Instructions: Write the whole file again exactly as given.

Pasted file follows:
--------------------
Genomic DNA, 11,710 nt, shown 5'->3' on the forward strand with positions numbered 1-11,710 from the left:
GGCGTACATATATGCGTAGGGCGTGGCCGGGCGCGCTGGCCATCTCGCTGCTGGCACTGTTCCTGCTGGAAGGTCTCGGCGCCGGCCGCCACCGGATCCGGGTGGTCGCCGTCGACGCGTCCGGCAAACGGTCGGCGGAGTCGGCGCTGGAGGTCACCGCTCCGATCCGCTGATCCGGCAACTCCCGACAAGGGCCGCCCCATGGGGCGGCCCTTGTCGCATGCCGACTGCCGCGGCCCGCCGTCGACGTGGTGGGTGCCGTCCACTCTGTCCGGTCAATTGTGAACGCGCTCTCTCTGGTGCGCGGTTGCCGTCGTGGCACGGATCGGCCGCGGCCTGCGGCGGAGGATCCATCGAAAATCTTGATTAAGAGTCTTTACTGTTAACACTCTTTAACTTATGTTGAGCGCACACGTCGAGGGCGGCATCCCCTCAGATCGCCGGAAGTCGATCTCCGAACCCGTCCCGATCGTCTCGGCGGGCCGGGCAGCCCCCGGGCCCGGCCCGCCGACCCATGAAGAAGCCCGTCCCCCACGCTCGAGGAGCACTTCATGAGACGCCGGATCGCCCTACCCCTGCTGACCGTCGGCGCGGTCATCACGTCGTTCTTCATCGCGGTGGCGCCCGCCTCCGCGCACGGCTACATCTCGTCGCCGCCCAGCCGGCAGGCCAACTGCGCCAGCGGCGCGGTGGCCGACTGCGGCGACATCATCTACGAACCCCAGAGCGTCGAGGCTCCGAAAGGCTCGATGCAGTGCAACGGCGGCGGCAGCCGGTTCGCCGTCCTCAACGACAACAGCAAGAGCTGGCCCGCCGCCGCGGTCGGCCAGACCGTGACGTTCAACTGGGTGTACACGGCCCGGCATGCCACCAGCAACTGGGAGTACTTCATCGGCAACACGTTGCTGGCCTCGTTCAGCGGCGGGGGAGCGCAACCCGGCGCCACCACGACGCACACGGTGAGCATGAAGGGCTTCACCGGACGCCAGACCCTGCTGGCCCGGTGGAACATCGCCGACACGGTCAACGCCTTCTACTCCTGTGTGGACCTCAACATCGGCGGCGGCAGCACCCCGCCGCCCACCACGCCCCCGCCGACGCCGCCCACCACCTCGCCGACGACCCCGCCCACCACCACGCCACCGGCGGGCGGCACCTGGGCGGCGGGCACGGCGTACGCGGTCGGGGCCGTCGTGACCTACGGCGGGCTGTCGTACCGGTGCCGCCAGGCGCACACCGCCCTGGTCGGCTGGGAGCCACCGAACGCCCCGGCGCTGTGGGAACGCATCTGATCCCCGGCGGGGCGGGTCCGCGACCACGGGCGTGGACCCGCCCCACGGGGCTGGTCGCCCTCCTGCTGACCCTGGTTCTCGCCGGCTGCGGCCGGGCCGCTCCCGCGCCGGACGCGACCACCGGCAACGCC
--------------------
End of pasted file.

Genomic DNA, 11,710 nt, shown 5'->3' on the forward strand with positions numbered 1-11,710 from the left:
GGCGTACATATATGCGTAGGGCGTGGCCGGGCGCGCTGGCCATCTCGCTGCTGGCACTGTTCCTGCTGGAAGGTCTCGGCGCCGGCCGCCACCGGATCCGGGTGGTCGCCGTCGACGCGTCCGGCAAACGGTCGGCGGAGTCGGCGCTGGAGGTCACCGCTCCGATCCGCTGATCCGGCAACTCCCGACAAGGGCCGCCCCATGGGGCGGCCCTTGTCGCATGCCGACTGCCGCGGCCCGCCGTCGACGTGGTGGGTGCCGTCCACTCTGTCCGGTCAATTGTGAACGCGCTCTCTCTGGTGCGCGGTTGCCGTCGTGGCACGGATCGGCCGCGGCCTGCGGCGGAGGATCCATCGAAAATCTTGATTAAGAGTCTTTACTGTTAACACTCTTTAACTTATGTTGAGCGCACACGTCGAGGGCGGCATCCCCTCAGATCGCCGGAAGTCGATCTCCGAACCCGTCCCGATCGTCTCGGCGGGCCGGGCAGCCCCCGGGCCCGGCCCGCCGACCCATGAAGAAGCCCGTCCCCCACGCTCGAGGAGCACTTCATGAGACGCCGGATCGCCCTACCCCTGCTGACCGTCGGCGCGGTCATCACGTCGTTCTTCATCGCGGTGGCGCCCGCCTCCGCGCACGGCTACATCTCGTCGCCGCCCAGCCGGCAGGCCAACTGCGCCAGCGGCGCGGTGGCCGACTGCGGCGACATCATCTACGAACCCCAGAGCGTCGAGGCTCCGAAAGGCTCGATGCAGTGCAACGGCGGCGGCAGCCGGTTCGCCGTCCTCAACGACAACAGCAAGAGCTGGCCCGCCGCCGCGGTCGGCCAGACCGTGACGTTCAACTGGGTGTACACGGCCCGGCATGCCACCAGCAACTGGGAGTACTTCATCGGCAACACGTTGCTGGCCTCGTTCAGCGGCGGGGGAGCGCAACCCGGCGCCACCACGACGCACACGGTGAGCATGAAGGGCTTCACCGGACGCCAGACCCTGCTGGCCCGGTGGAACATCGCCGACACGGTCAACGCCTTCTACTCCTGTGTGGACCTCAACATCGGCGGCGGCAGCACCCCGCCGCCCACCACGCCCCCGCCGACGCCGCCCACCACCTCGCCGACGACCCCGCCCACCACCACGCCACCGGCGGGCGGCACCTGGGCGGCGGGCACGGCGTACGCGGTCGGGGCCGTCGTGACCTACGGCGGGCTGTCGTACCGGTGCCGCCAGGCGCACACCGCCCTGGTCGGCTGGGAGCCACCGAACGCCCCGGCGCTGTGGGAACGCATCTGATCCCCGGCGGGGCGGGTCCGCGACCACGGGCGTGGACCCGCCCCACGGGGCTGGTCGCCCTCCTGCTGACCCTGGTTCTCGCCGGCTGCGGCCGGGCCGCTCCCGCGCCGGACGCGACCACCGGCAACGCC